MHA denies info on FCRA citing 'national interest'

MHA denies info on FCRA amendments citing 'national interest' as NGOs battle fund crunch

NGOs have approached Delhi and Guwahati High Courts against the amendments to the Foreign Contributions Regulation Act, 2010

Venkatesh Nayak will be approaching the Central Information Commission with a second appeal. Credit: Pixabay Photo

An RTI showed that the Centre denied information, including Cabinet Notes and file noting, on the new amendments to the Foreign Contributions Regulation Act, 2010 citing "national interest", which have adversely hit NGOs in their Covid-19 operations.

Transparency activist Venkatesh Nayak had in October-November last year filed two RTIs seeking information on Cabinet notes, file noting, inter-ministerial consultations and other correspondences but even after an appeal, the Ministry of Home Affairs (MHA) has declined to provide information.

Last September, Parliament had passed amendments to the FCRA, which stipulated NGOs to open a link account in an SBI branch in Delhi. It also prohibited any NGO to transfer foreign funds to any other person and asked to provide Aadhaar numbers of its Trustees and office bearers. Due to the pandemic, many NGOs are unable to complete formalities and are not able to get foreign funds that could be used for Covid-related work. They have been asking the government to keep the amendments in abeyance.

Read | Emergency use of foreign-made vaccines on the cards, says Union health minister Harsh Vardhan

To queries on information like Cabinet Notes and official documents held by the MHA on the issue, the MHA cited the 8(1)(a) and 8(1)(e) of the RTI Act and said the information held by the Ministry has "fiduciary relationship with multiple stakeholders and disclosure of the same is not likely to serve larger public interest".

On file noting and correspondence held by the Ministry in paper and electronic form, the MHA cited "national interest".

"As the Act's regulations intend to safeguard national interest (security strategy or economic etc) of the state, the requested information may impinge upon the elements of Section 8(1)(a) of RTI Act. Hence it may not be disclosed," it said.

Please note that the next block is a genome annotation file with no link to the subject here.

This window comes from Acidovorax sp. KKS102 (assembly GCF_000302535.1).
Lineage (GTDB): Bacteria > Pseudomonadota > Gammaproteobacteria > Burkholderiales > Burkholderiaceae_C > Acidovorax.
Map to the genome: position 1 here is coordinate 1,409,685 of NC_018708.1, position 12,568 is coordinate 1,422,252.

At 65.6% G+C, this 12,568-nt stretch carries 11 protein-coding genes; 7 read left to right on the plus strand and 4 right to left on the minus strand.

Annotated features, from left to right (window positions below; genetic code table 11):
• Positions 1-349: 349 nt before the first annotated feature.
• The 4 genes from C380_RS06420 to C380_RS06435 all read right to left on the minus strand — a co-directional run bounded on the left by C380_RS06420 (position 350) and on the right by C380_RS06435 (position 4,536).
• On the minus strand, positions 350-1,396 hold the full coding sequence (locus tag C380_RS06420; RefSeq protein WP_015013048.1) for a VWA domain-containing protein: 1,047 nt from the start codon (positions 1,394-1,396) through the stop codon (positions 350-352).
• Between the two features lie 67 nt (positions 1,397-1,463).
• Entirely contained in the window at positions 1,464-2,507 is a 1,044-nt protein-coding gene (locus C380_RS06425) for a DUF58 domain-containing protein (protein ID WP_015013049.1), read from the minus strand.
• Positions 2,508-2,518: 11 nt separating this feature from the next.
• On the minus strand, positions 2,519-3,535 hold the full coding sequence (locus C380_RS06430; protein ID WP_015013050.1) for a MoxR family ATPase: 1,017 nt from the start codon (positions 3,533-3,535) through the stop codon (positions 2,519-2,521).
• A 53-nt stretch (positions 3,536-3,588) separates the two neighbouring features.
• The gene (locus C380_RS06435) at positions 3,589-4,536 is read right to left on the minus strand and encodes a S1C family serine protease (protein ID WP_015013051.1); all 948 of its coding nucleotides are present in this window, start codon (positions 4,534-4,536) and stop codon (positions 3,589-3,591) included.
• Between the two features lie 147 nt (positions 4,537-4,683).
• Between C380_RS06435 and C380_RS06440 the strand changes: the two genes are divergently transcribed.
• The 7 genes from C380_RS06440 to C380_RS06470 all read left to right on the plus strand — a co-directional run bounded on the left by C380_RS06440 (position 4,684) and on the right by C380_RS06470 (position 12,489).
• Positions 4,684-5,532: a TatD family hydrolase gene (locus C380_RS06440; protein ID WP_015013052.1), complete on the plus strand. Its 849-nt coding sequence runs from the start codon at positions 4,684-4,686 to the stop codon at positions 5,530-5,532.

As the information was denied, Nayak submitted first appeals on the two RTIs in February and the decision came last month upholding the earlier decision. It said, "It is found that disclosure of the information in this matter will not serve any public interest. It may undermine the relations of state with foreign states and also hit strategic and economic interests of the state."

Read | Thinking of mixing Covid-19 vaccines? Read this

"If there is no public interest in disclosure, then why was the FCRA amended and the new Rules notified? Those actions are guided by what the government thinks is in the public interest, namely, the need for imposing a stricter and tougher regulatory regime that will make it more and more difficult for most NGOs to receive foreign funds," Nayak, who will be approaching the Central Information Commission with a second appeal, told DH.

"The NITI Ayog is also holding online meetings with around 1,000 NGOs to help fight the pandemic on the one hand while severely impeding their ability to attract funds from abroad to deliver in areas where the government's reach is minimal if non-existent. It is also quite audacious for them to ask NGOs what they have done to fight the pandemic and mitigate the suffering of people like they did last year while trying to cut the flow of funds to such organisations," he said.

NGOs have approached Delhi and Guwahati High Courts against the amendments. An NGO has moved the Delhi High Court against the provision that these organisations should open a bank account in Delhi while another has approached the Guwahati High Court against the provision of providing Aadhaar numbers of its functionaries.